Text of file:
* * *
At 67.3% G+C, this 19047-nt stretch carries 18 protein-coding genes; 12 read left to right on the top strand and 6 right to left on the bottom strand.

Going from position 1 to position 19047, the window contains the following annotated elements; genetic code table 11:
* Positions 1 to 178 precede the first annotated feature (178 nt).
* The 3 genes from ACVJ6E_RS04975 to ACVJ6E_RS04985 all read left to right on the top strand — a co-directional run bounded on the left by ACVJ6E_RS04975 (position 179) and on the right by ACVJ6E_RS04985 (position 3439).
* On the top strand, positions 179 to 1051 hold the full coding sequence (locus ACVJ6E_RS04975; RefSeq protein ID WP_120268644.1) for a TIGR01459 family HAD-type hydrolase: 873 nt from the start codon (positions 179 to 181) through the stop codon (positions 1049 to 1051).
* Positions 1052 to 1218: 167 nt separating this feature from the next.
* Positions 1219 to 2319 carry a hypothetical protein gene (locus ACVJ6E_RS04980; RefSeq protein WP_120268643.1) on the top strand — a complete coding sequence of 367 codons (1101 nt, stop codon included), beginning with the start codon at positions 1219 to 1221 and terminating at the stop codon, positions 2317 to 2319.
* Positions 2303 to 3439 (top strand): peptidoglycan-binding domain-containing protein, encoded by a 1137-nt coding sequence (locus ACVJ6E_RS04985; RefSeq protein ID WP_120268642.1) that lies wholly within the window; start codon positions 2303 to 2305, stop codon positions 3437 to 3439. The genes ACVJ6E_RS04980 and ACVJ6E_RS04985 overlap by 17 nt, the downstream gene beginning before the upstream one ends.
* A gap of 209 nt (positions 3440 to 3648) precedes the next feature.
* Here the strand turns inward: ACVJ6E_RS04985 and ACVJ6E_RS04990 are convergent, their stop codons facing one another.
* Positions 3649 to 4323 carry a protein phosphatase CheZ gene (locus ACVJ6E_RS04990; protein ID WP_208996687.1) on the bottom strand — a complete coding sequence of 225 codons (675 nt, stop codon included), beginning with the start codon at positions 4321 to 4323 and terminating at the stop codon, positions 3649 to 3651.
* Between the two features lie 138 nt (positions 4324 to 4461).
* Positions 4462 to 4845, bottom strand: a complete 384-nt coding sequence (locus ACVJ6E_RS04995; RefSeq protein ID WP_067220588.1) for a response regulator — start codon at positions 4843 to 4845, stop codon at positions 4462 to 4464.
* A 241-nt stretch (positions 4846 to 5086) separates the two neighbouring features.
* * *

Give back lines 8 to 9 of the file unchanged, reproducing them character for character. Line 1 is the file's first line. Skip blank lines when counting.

* Positions 2303 to 3439 (top strand): peptidoglycan-binding domain-containing protein, encoded by a 1137-nt coding sequence (locus ACVJ6E_RS04985; RefSeq protein ID WP_120268642.1) that lies wholly within the window; start codon positions 2303 to 2305, stop codon positions 3437 to 3439. The genes ACVJ6E_RS04980 and ACVJ6E_RS04985 overlap by 17 nt, the downstream gene beginning before the upstream one ends.
* A gap of 209 nt (positions 3440 to 3648) precedes the next feature.